The limited vesting theory is premised on the principle that a pension is an element of compensation and thus part of the employment contract. Betts, 582 P.2d at 617. A pension right may not be destroyed without impairing the contractual obligation of the public employer. However, prior to absolute vesting, pension rights are subject to reasonable modification in order to keep the system flexible to meet changing conditions, and to maintain *975 the actuarial soundness of the system. Id.; Brazelton, 607 P.2d at 518; Allen v. City of Long Beach, 45 Cal. 2d 128, 287 P.2d 765 (1955). To be sustained as reasonable, the modification must bear some material relationship to the purpose of the pension system and its successful operation; and any disadvantage to employees must be accompanied by comparable new advantages. Singer, 607 P.2d at 475-476.

In this case, the employee-respondents were deprived of the right to become eligible for early retirement. The district court, applying the limited vesting theory, concluded that the legislature acted unreasonably and unnecessarily, because there was no evidence that the change was essential to maintain the system's integrity or flexibility. See Singer, 607 P.2d at 476; Glaeser v. City of Berkeley, 148 Cal. App. 2d 614, 307 P.2d 61 (1957). But cf. Eisenberger v. Police Pension Com'n of Harrisburg, 400 Pa. 418, 162 A.2d 347 (1960) (court assumed an increase in retirement age enhanced actuarial soundness). In addition, the fact that the affected employees would no longer be required to pay the extra 0.5 percent is not comparable to the disadvantage of a postponed retirement.

Having concluded that retroactive application of the 1977 amendments is unreasonable, we turn to the question of who should be included in the class of people eligible for early retirement. As noted above, all employee-respondents either were within the definition of police officer before 1977, or were granted that status by the PERB. 1975 Nev.Stats. ch. 575 at 1028. An administrative construction that is within the language of the statute will not be readily disturbed by the courts. Oliver v. Spitz, 76 Nev. 5, 348 P.2d 158 (1960). Here, the PERB's inclusion of non-enumerated positions in the early retirement provision, prior to 1977, was within the PERB's delegated power to stipulate employee positions, within general categories, whose holders are deemed police officers.[7] Consequently, employee-respondents, and those public employees similarly situated, who were hired before the effective dates of the 1977 amendments, will be eligible for early retirement if they continue to contribute the additional 0.5 percent and complete the requisite number of years of creditable service.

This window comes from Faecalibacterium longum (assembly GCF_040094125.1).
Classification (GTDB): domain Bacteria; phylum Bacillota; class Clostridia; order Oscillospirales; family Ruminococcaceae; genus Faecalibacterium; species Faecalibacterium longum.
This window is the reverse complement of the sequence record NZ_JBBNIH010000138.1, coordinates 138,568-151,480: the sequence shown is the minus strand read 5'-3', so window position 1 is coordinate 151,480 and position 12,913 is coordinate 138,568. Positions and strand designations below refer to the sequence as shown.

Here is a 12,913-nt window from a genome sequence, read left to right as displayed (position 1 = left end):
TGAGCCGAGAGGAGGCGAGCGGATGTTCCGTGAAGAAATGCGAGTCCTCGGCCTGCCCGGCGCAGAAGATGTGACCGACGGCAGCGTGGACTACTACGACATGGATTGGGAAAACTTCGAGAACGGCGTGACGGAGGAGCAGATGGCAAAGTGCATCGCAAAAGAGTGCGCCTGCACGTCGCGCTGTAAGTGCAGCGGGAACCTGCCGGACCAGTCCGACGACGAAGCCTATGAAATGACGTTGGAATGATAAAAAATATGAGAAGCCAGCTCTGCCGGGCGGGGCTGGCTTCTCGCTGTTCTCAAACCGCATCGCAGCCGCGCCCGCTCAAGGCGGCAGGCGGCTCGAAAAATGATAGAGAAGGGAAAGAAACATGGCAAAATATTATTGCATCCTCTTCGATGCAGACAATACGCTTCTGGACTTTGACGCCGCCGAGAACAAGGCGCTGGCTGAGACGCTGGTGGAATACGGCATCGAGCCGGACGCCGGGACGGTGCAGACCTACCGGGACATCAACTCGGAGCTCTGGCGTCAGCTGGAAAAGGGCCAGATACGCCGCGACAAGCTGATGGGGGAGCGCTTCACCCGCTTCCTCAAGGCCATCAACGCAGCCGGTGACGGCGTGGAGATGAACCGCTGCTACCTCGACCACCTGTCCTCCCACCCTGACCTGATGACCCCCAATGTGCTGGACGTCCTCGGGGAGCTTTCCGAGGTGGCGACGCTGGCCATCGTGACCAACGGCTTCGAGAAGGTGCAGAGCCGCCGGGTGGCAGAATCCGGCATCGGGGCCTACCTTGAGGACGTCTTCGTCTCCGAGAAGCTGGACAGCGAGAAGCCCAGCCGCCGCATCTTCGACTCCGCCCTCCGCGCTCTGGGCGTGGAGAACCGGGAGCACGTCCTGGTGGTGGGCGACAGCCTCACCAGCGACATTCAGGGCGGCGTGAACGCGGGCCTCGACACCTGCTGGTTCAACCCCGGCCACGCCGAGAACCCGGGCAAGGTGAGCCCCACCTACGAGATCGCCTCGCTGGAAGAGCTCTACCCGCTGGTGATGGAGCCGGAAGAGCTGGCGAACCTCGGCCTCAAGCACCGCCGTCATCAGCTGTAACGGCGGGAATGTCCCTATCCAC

The judgment is affirmed.



[1] NRS 286.510:

1. Except as provided in subsection 2, a member of the system is eligible to retire at age 60 if he has at least 10 years of service, and at age 55 if he has at least 30 years of service.

2. A police officer or fireman is eligible to retire at age 55 if he has at least 10 years of service, and at age 50 if he has at least 20 years of service.

[2] "Peace officer" was defined in 1967, NRS 169.125, to include inspectors employed by the public service commission, parole and probation officers, district attorney and attorney general special investigators, and members of the University of Nevada police department. The employee-respondents in this case are employed in those job categories. The 1971 act referred to "peace" officers in NRS 286.450 and "police" officers in NRS 286.410 in adding the 0.5 percent contribution.

[3] NRS 286.061(2):

The board may, subject to statutory limitations, adopt regulations stipulating employee positions in these categories whose holders shall be deemed "police officers". Service in any position not enumerated in this section does not entitle a member to early retirement as a police officer. (Emphasized portion was added in 1977.)

[4] Parole and probation officers of the department of parole and probation were eliminated from the definition of police officer effective July 1, 1979. 1977 Nev.Stats. ch. 594 § 11.5 at 1576; § 57 at 1603.

[5] NRS 218.697(1):

When deemed necessary or advisable to protect the official interests of the legislature or one or more legislative committees, the legislative commission may direct the legislative counsel and his staff to appear in, commence, prosecute, defend or intervene in any action, suit, matter, cause or proceeding in any court or agency of this state or of the United States.

[6] The limited vesting theory promotes the state policy and purpose underlying the PERS because it assures employees that their reasonable expectations will be fulfilled by serving the requisite number of years, and that the legislature cannot act to their disadvantage without introducing a commensurate advantage. See NRS 286.015(1)(c).

[7] See footnote 4.